April 24th, 2014 9:05 pm
I have been away from acrossthecurve.com’s sprawling and opulent headquarters today and this is my first chance to check markets and this blog. I just read the end of day piece by Richard Gilhooly at TD Securities (who is a friend and former colleague). He writes a brilliant piece on the “evacuation” of the 5 year point and how it is a precursor of carnage further in on the curve in the 2 year and 3 year. This is a must read and will make you cogitate on the shape of the curve.
Via Richard Gilhooly of TDSecurities:
Having just returned from vacation since the day of the long bond auction, the recurring theme has been out-performance by long duration assets and a mix of higher short/intermediate yields with incrementally lower absolute 30yr yields. In that regard, the new 5yr TIPs issue has traded in lockstep with the 30yr nominal bond, edging lower in real yield as 5yr note yields pushed 15bp higher. The correlation between 5yr TIPs and 30yr nominal should be an inverse one, rather than strongly positive, at least in terms of direction of the long bond.
The curve could be shown to be correlated flatter with higher inflation break-evens, if the direction was higher long rates and even higher 5yr note yields, but the divergence in market direction between 30yr nominal yields and 5yr notes illustrates that the thrust of the trade is more of an evacuation of the 5yr point on the curve into some hedged instrument to avoid the carnage that lies ahead for intermediates (and soon 2yr notes) once Fed tightening moves into the near-term horizon.
However, even in the case of a positive correlation between the curve (flatter–with higher yields across the curve) and higher inflation break-evens, the causality would be a presumption of Fed tightening to ward off those pervasive inflation pressures still bubbling through into TIPs even as yields rise. The opposite was true after the March 19 FOMC (mis?)communication, when TIPs were crushed on b/e after the Fed came out of the hawk closet (partial re-run of last May when Ben rushed into Tapering and shocked the market), which Yellen attempted to reverse with the Chicago talk and again was supported by the FOMC minutes.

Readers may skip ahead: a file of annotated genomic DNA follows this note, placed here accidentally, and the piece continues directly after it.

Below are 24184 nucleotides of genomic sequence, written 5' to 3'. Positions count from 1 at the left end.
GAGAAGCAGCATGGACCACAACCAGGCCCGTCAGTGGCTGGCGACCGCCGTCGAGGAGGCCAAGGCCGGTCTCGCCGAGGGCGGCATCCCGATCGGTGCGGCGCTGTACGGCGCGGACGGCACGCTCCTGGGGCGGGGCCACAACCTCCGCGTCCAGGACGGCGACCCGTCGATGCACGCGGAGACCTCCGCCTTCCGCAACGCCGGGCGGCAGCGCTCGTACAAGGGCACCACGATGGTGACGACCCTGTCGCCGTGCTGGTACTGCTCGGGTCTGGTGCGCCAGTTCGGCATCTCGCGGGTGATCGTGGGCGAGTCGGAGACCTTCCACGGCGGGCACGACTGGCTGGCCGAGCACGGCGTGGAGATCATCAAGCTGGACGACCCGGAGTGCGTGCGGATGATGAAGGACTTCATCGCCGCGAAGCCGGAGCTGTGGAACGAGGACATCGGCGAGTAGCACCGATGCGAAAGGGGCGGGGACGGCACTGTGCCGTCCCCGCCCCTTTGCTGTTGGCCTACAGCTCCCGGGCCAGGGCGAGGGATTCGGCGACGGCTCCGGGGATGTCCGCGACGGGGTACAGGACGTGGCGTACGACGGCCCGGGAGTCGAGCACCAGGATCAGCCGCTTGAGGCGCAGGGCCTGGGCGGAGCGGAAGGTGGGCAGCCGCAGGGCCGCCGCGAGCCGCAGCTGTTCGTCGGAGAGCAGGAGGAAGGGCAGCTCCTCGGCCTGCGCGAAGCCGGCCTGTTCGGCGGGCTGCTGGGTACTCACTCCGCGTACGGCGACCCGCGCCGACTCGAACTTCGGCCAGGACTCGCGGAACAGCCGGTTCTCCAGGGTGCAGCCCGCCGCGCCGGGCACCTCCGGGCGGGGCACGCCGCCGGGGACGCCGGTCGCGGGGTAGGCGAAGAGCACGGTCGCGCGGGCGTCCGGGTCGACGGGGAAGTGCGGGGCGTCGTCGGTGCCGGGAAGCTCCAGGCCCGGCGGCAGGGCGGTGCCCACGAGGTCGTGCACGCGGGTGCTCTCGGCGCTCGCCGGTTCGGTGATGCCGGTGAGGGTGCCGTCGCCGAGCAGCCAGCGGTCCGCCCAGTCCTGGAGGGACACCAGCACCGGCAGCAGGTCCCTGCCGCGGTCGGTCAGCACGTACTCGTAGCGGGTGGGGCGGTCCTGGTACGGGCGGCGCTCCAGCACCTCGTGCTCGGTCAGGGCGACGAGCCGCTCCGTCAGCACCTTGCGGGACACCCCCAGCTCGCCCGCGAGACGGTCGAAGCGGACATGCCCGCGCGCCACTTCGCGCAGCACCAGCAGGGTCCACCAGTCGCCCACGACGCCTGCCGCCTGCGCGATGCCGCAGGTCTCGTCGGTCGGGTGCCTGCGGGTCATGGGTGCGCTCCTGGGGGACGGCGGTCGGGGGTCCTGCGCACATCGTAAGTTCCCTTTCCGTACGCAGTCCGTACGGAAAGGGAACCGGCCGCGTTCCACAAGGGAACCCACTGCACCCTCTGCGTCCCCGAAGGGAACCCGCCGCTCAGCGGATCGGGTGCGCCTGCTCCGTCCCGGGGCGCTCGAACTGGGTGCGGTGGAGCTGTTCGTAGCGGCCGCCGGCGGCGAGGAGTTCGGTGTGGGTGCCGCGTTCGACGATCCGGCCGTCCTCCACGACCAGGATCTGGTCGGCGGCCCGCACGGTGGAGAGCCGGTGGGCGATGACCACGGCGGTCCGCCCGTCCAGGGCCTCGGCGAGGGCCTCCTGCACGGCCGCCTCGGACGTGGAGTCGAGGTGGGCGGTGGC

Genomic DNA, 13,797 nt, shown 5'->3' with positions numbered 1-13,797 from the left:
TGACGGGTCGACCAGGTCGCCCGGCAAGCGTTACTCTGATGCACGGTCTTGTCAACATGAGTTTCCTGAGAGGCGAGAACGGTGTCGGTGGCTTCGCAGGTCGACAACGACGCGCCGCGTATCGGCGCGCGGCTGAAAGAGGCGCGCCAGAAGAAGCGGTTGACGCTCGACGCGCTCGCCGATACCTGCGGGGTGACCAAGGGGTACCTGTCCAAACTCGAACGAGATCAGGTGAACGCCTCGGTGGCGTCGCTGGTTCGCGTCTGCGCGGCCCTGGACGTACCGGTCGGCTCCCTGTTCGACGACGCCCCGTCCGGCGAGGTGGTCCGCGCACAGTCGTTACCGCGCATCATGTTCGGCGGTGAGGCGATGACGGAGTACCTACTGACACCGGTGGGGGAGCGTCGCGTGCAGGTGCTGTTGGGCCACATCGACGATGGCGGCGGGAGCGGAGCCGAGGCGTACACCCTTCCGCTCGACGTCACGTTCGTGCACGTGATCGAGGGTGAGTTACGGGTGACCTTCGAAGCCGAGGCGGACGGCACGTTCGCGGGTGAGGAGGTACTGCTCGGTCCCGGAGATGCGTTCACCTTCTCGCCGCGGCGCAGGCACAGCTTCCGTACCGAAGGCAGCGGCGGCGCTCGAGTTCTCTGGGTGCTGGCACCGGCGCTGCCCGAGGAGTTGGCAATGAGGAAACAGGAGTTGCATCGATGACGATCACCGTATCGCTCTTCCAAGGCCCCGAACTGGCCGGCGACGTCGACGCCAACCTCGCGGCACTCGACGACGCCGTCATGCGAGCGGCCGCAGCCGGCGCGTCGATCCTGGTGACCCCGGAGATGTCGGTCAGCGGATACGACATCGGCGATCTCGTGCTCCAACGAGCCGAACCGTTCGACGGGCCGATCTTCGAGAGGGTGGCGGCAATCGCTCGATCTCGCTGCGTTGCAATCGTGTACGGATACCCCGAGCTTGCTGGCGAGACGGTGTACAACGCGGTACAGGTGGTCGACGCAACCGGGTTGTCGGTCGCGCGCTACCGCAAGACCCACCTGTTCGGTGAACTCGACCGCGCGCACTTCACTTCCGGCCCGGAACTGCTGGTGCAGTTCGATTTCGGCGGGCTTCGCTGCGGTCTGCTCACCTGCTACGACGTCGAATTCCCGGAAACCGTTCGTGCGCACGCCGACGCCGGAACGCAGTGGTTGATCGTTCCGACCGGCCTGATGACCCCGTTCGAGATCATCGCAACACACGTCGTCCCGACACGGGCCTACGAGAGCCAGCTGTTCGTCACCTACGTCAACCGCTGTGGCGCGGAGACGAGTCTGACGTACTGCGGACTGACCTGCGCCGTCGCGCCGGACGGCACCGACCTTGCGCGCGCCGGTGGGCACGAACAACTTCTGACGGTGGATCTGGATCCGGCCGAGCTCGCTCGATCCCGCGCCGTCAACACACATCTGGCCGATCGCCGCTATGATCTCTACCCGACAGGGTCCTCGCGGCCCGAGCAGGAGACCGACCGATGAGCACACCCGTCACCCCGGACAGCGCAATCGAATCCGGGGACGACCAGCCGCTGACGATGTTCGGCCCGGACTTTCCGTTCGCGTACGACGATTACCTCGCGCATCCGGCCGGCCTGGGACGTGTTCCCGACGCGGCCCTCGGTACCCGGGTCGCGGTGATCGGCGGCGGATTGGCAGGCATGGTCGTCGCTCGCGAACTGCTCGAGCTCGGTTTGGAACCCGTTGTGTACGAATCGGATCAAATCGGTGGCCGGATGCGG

Before leaving, I did argue that the minutes were in fact more neutral, that several members suggested the dots would send the wrong signal (so why raise your dot?) but that several others suggested that was entirely the point. On a rationality basis, the hawks definitely won out on that one. Hence, the post-bond auction flattening and again the bid to long bonds as equities recovered off their stumble into tax day and the Nasdaq bounced right off its 200-day.
And the TIPs auction? Buyers scrambled to buy them and paid 5bp through the 1pm level, recognising that they had become too cheap (and supported by April NSA CPI of 0.6%) and had not yet reflected the departure of Stein and Yellen promising low rates for longer. But there is still an inconsistency in long bonds and 5yr Breaks and the question (as it has been all year) is which is more relevant, 30yr yields making successive new lows for the year or 5yr note yields attempting to break higher as PMs exit their under water long carry positions and relocate into the safety of long bonds.
Carry on 5yr TIPs and breaks at the low of the year can explain the short-term foray back into TIPs, with a new 5yr benchmark and a large month-end extension next week. But the persistent bid to long bonds hints at the more fundamental nature of the curve flattening, that the inevitable rise in short rates that will follow the end of QE is the next washout trade and that the time constraints hanging over the Fed, which needs to get rates off the floor before the next economic downturn, is risking lower inflation from a base of already anaemic growth in the current expansion.
The 5yr anniversary of the recovery is June and the driving force behind Tapering and (soon) the need to hike rates is to avoid becoming the next Japan, which ironically raises the chances of that outcome. Escape velocity has not been reached, but the time-out has been called on extraordinary measures.
30yr Bonds and the US Dollar are reflecting this and soon the rally in long bonds will drag 10yr yields under 2.60% as PMs escaping shorter maturities balk at paying up for bonds and load up on 10yr notes, edging down the curve to intermediates. Getting 2yr notes up over 50bp is part of the process, but just like TIPs imploded last summer when they hit an air-pocket, the same is likely to happen to 2yr notes on a break of the 50bp area, followed by a volatile trade to the 1% area in fairly quick fashion.